The history of Clophill, Bedfordshire, UK
Including historical descriptions, maps and statistical analysis.
Plaiting straw to make hats and bonnets has been carried out in the UK for centuries but in the nineteenth century it became a major local cottage industry supplying the hat factories of Luton. In the counties of Bedfordshire, Hertfordshire and Buckinghamshire the main female employment was straw plaiting in the home. Why Luton became the centre of the straw hat industry is not know for sure. Some say it is because the soil of the Chilterns grew a suitable straw.
The census data for Clophill (1851 to 1881) shows that a large proportion of the female population was working as straw plaiters. A straw dealer would purchase straw from farmers and have it prepared for plaiting. It was cleaned , bleached and cut at the nodes into lengths similar to modern drinking straws. It was then delivered to the homes of the plaiters for them to use. The finished plait, in 20 yard lengths, was collected by the dealers and sold to the hat makers in Luton. Alternatively, villagers could travel to the straw plait markets, such as the one at Shefford, to sell their plait at better prices to the dealers. At Luton the plait would be made into hats; hand-sewn at first then later machine-sewn.
Children, some as young as 4 years, had to learn to plait straw. The 1851 census shows that there was a straw plaiting school in Little Lane run by a Lucy Ashby. Most villages had these schools but they were renown for being cramped and unhealthy, being little more than child slave labour. The boys moved on to agricultural labouring work when old and strong enough. The girls continued plaiting at home.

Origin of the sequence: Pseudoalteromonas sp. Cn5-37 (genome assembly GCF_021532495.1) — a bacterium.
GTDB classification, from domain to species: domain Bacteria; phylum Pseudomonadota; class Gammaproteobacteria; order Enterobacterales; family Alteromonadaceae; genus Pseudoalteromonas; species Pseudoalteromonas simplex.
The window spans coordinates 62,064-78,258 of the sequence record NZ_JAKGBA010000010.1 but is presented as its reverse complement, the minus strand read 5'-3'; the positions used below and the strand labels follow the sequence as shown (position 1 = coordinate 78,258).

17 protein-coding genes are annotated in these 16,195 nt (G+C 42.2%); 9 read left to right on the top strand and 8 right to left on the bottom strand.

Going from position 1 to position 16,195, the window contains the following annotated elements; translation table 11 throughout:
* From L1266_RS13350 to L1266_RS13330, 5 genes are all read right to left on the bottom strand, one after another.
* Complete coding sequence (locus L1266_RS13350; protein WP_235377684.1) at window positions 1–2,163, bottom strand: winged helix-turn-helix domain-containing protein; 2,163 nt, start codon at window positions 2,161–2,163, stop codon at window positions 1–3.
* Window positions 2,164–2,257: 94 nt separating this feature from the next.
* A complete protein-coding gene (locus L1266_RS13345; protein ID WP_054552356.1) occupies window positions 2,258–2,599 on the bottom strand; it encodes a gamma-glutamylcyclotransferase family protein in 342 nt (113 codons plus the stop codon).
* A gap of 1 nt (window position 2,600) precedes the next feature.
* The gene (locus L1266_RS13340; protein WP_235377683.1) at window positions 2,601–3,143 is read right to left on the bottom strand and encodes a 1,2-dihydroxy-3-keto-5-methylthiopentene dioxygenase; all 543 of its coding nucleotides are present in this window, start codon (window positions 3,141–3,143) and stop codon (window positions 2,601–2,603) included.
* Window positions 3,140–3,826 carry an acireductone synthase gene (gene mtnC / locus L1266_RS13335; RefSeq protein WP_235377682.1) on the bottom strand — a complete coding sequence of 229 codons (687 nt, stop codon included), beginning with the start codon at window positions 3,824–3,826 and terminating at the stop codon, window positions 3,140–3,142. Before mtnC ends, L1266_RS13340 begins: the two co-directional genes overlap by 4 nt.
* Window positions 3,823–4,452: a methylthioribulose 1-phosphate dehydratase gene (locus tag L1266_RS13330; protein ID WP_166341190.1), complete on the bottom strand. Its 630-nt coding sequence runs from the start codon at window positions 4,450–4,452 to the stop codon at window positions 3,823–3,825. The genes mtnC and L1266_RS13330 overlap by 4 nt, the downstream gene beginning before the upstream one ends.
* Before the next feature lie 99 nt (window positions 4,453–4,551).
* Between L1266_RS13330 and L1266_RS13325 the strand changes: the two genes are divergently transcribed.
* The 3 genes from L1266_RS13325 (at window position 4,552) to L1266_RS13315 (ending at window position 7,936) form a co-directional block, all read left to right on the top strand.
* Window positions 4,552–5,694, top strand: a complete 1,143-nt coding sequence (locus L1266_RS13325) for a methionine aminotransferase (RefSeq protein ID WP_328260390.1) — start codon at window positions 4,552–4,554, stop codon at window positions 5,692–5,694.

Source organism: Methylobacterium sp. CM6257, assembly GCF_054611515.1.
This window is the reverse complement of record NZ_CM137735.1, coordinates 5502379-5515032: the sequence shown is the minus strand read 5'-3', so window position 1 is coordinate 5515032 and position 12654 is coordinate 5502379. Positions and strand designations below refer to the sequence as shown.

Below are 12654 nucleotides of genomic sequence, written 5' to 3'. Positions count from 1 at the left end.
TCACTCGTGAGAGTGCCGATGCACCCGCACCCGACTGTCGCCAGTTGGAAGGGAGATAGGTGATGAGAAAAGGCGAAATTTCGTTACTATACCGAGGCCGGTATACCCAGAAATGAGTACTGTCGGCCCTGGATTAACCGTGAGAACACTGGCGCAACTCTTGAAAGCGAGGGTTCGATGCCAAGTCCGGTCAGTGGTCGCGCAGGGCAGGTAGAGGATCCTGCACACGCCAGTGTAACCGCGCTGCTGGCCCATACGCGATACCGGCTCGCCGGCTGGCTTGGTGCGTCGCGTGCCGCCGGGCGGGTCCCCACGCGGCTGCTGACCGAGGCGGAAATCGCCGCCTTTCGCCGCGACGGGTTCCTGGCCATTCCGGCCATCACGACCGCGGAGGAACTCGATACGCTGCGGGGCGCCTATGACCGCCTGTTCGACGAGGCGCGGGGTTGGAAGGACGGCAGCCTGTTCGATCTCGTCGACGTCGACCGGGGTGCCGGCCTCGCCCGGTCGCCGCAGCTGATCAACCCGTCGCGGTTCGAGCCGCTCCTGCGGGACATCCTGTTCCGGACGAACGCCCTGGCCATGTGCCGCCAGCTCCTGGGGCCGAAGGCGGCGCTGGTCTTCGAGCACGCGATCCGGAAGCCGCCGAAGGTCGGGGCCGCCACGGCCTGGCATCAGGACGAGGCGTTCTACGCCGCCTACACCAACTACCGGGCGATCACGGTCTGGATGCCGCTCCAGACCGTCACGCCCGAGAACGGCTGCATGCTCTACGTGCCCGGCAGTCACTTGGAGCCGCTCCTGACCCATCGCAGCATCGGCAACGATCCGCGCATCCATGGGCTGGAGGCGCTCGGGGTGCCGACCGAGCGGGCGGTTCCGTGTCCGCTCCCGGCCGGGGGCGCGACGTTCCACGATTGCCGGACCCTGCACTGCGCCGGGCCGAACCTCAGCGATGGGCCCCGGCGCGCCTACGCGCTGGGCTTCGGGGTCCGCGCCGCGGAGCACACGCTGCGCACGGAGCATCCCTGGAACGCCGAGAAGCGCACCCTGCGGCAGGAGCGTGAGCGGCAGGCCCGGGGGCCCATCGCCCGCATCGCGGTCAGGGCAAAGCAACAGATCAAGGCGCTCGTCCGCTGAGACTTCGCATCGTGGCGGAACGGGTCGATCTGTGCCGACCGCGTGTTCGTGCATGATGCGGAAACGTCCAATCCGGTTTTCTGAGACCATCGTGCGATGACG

There was a rhyme that they recited to remember the sequence of the plaiting:-
Over one, under two:
Pull it tight, and that will do.
You can see this in the last straw that goes from left to right. The plait was held in the fingers and the thumbs used to bend the straw at the edges. The plaiting schools were known as 'sore thumb schools'.
The industry reached its peak in the 1870's then the affect of cheap imports from China then Japan killed the demand for locally-made plait. The censuses show a rapid reduction in the number of people working in the industry over the next twenty years. Also, the population of Clophill reduced, probable because families were moving to the towns and cities in pursuit of work.
In the memoirs of Jack Burgoine and Jack Pitts they both mention that a Mr Manning lived at 34 High Street and was a hat manufacturer. The is no other evidence to show whether the 'hat factory' was at number 34 but looking at old photos it can be seen that the south wing looks as if it was built for industry. It had a flat concrete roof which now has a pitched roof built on top of it and the windows have been changed. Is this where the 'hat factory' was?